“Correct,” Walter said.

Diana’s phone rang, and she walked away to answer it.

“Well, that just leaves more questions,” Angela said, “Why cut out someone's brain and store it inside other people? And whose brain is it?”

“That's a good question, of course,” Walter said, “And I have no idea.”

Diana walked back over. “Walter, you said you never had any visitors at St. Clara’s, right?”

“That's right,” Walter said.

“According to their records, Dr. Franzen visited you on six separate occasions,” Diana said.

Everybody started at Walter in shock.

“You mind if I take a look at your head?” Anna said.

Walter turned around, and Anna pulled back his hair to reveal a scar.

“It's there,” she said.

Anders looked at it. “It’s different. It's older. But there's definitely a scar."


Heideger Mental Health Institute - 1:00 PM

“From your chart, it appears you've been through this procedure before, several times, in fact,” West said as Walter lay down in front of the MRI machine.

“This is not a good idea, Anders,” Walter said, “These MRI machines have magnets that rip the metal out of the patients. And I have that tracking chip implanted in my neck, the GPS locator.”

“You have absolutely nothing to worry about, because it's made out of silicon,” Anders said, “I called in a few favors from Mina. And you know as well as I do it won't be affected. Maybe some Valium would help.”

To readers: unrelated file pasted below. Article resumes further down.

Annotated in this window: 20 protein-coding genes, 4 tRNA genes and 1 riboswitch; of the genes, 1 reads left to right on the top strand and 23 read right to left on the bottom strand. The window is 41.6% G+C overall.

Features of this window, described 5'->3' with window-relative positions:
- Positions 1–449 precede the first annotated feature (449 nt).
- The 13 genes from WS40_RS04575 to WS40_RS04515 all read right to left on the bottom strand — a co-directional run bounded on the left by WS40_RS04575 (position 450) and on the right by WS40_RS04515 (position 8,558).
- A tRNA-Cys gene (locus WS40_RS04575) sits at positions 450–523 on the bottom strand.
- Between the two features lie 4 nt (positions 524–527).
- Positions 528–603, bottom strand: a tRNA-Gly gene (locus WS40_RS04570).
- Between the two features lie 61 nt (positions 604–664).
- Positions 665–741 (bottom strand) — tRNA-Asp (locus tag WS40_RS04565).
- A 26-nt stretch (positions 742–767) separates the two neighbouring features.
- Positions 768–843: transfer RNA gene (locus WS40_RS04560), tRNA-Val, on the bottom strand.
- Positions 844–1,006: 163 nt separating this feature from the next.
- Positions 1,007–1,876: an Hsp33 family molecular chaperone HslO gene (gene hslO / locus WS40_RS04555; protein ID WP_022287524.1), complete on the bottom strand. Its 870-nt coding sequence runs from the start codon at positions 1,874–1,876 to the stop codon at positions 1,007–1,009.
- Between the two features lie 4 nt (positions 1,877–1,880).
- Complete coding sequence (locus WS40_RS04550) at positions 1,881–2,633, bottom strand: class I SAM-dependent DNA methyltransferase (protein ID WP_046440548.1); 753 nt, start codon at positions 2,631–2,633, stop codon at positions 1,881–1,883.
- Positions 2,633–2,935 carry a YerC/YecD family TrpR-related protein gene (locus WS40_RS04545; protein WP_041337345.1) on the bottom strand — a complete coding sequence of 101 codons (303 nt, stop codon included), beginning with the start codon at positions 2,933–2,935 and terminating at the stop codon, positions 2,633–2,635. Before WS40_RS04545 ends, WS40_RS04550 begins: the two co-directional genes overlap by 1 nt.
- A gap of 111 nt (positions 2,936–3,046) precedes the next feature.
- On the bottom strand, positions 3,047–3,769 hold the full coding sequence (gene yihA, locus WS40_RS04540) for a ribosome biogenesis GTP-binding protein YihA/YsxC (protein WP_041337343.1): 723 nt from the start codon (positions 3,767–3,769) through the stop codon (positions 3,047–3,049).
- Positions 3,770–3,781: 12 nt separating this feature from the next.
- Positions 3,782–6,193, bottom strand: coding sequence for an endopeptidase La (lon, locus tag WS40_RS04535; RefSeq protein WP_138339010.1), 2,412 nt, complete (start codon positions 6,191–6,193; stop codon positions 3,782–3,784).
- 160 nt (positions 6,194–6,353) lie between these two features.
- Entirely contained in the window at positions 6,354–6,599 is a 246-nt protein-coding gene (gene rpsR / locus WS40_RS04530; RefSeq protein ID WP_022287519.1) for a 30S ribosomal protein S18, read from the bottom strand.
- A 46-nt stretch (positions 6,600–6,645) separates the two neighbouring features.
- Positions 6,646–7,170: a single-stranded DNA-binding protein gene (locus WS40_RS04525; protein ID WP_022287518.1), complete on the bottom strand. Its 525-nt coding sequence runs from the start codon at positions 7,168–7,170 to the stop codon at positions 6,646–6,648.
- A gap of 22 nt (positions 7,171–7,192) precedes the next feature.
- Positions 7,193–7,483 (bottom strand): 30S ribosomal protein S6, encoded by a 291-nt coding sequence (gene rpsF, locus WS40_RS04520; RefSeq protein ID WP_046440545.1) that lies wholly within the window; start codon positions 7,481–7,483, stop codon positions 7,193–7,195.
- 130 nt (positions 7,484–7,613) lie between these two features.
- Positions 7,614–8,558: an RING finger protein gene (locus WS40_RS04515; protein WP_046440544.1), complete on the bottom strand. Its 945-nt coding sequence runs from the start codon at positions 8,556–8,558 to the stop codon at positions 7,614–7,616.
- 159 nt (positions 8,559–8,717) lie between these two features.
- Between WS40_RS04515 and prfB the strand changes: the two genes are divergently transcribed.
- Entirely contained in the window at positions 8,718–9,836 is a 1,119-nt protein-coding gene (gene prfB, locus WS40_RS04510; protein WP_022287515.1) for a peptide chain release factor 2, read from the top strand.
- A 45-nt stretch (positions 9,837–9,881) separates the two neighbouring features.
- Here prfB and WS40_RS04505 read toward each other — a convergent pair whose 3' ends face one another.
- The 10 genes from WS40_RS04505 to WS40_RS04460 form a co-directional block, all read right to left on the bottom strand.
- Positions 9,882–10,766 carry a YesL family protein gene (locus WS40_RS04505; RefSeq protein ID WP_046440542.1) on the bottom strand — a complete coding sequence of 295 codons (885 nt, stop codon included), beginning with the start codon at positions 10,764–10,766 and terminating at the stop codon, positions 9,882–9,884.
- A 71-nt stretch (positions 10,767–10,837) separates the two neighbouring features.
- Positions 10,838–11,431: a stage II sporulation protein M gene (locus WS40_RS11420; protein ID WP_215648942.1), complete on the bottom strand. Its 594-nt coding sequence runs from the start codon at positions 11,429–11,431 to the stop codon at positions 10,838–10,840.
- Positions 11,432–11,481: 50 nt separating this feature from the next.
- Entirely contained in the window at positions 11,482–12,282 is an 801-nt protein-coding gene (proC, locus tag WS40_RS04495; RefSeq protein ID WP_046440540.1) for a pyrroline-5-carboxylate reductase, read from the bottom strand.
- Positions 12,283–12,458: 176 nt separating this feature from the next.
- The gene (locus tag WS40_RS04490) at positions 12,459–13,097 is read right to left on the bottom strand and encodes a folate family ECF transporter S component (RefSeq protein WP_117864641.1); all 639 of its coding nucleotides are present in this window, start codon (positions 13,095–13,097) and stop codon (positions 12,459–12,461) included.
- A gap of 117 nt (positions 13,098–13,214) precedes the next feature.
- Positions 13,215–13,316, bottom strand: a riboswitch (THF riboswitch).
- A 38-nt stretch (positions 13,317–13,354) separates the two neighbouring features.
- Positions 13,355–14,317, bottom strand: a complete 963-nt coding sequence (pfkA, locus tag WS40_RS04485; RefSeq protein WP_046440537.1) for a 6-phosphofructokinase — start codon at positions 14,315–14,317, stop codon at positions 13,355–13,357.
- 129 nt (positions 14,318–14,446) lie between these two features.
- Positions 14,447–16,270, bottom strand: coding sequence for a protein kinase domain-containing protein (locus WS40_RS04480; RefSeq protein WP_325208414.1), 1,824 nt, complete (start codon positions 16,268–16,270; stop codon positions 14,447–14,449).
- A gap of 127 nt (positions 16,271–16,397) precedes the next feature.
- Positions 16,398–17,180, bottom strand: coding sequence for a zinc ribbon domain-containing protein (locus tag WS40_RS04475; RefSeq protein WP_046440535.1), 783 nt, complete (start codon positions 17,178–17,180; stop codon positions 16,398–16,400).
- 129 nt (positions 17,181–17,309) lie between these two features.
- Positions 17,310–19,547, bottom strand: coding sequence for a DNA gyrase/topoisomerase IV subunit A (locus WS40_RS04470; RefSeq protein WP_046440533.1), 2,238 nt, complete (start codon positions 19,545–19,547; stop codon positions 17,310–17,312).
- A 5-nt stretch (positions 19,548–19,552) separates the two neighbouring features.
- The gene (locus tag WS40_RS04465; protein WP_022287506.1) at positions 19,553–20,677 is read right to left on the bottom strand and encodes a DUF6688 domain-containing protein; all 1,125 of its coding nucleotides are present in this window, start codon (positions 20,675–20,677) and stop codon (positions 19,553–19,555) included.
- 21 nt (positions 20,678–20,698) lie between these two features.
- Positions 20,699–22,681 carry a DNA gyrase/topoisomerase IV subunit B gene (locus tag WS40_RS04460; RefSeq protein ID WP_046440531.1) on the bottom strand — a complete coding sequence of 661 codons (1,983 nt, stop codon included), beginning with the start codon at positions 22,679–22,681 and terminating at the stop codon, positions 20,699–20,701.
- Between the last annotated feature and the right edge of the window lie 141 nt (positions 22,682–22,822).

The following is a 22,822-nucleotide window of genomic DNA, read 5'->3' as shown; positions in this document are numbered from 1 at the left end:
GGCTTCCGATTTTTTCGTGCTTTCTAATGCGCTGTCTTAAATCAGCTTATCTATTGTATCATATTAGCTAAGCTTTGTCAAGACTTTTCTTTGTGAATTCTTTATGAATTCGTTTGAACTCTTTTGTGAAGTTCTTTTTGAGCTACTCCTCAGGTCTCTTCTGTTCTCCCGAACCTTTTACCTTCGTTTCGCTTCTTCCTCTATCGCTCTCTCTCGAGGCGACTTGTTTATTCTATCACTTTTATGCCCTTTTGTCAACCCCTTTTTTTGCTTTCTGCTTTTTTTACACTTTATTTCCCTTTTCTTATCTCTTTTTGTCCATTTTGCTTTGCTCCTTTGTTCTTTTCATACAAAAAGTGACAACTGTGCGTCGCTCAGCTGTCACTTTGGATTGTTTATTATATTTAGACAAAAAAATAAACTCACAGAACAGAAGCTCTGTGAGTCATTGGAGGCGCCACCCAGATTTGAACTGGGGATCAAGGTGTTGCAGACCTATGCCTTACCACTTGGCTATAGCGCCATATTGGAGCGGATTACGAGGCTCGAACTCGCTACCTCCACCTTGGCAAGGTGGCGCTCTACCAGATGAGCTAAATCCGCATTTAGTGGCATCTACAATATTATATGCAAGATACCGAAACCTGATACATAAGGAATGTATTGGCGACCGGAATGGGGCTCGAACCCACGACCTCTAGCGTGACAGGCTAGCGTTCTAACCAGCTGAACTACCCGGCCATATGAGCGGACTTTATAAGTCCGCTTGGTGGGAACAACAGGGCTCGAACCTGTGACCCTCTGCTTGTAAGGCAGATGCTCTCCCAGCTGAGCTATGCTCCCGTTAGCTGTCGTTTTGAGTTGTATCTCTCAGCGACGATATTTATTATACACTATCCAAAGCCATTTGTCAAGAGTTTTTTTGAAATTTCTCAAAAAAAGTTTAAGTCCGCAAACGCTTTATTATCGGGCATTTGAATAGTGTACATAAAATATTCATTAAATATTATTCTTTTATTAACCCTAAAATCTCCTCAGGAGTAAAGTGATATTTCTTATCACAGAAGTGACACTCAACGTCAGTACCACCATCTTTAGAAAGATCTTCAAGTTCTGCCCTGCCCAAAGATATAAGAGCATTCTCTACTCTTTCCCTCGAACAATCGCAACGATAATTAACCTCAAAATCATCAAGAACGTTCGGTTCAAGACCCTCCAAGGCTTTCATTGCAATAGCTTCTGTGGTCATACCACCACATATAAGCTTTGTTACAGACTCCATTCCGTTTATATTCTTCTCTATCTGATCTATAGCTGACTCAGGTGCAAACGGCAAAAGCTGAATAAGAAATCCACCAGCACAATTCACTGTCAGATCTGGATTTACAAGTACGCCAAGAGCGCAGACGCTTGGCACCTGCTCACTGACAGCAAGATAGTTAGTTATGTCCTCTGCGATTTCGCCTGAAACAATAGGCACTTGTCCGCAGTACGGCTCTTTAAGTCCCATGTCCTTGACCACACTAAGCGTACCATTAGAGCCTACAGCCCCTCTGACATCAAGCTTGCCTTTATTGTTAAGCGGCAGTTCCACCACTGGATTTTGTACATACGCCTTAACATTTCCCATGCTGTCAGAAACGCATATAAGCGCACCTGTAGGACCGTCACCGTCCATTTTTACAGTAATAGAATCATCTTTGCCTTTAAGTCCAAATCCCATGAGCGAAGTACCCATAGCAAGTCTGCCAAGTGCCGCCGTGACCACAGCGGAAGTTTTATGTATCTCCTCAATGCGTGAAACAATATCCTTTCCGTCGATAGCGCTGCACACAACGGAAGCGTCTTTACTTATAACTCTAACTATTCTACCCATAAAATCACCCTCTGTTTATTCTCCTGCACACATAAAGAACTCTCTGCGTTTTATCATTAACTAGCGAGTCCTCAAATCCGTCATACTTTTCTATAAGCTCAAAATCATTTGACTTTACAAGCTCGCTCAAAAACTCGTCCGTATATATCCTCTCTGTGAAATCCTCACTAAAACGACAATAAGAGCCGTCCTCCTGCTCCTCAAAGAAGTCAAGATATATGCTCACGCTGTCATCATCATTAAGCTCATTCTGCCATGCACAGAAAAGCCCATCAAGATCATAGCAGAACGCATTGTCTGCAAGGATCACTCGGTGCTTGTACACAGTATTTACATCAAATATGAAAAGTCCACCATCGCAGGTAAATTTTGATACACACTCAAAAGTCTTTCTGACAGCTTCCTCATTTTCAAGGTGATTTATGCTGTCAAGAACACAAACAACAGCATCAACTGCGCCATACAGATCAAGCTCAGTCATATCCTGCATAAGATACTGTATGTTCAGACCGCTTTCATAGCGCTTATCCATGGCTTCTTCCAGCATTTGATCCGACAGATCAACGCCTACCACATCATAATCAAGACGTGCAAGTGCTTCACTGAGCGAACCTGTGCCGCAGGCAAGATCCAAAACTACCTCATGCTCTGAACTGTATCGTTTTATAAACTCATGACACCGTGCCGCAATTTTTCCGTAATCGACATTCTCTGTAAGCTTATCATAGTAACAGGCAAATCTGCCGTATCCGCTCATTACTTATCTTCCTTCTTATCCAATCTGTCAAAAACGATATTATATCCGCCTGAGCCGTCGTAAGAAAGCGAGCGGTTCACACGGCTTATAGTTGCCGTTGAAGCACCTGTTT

“You know, I don't do Valium nearly enough,” Walter said, “That's a good idea. I'll have 50 milligrams, please.”

“Well, that’s, that's quite a high dosage,” West said.

“I have quite a high tolerance,” Walter said.

“Alright,” West said, injecting Walter with the Valium.

"You're going to be fine,” Anna said.

“Yeah,” Walter said.

“It's a routine procedure,” Anders said, "And the Valium will take care of any claustrophobia you might be feeling.”

“I'm not worried about claustrophobia,” Walter said, “What do you think that man did to me?”

“I don't know, Walter,” Anna said, “But we're going to find out, okay?”


1:30 PM

Anders and Anna sat alone next to the MRI machine, waiting for West to process the scans from the procedure. Angela entered the room and joined them.

“You okay?” she said.

“Yeah,” Anders said, “Walter wanted to stick around and wait for the results, but there's Walter on drugs, and then there's Walter on drugs. I had Olga take him home.”

“You see the look on his face when we were talking to Herr Slater?” Anna said. "What do you think that's like for him... wishing that he could turn back the clock to before he went crazy? He's just sane enough to realize how much he's lost.”

“I don't mean to sound callous, but... from what I’ve seen of Uncle Walter, going crazy made him a better person,” Angela said, “It certainly made him a better father.”

“I should have visited him in St. Clara’s,” Anna said.

“So should I,” Anders said.

“I think you're making up for that now,” Angela said.

She looked around the room.

“I miss this,” she said.

“Being a doctor?” Anders said.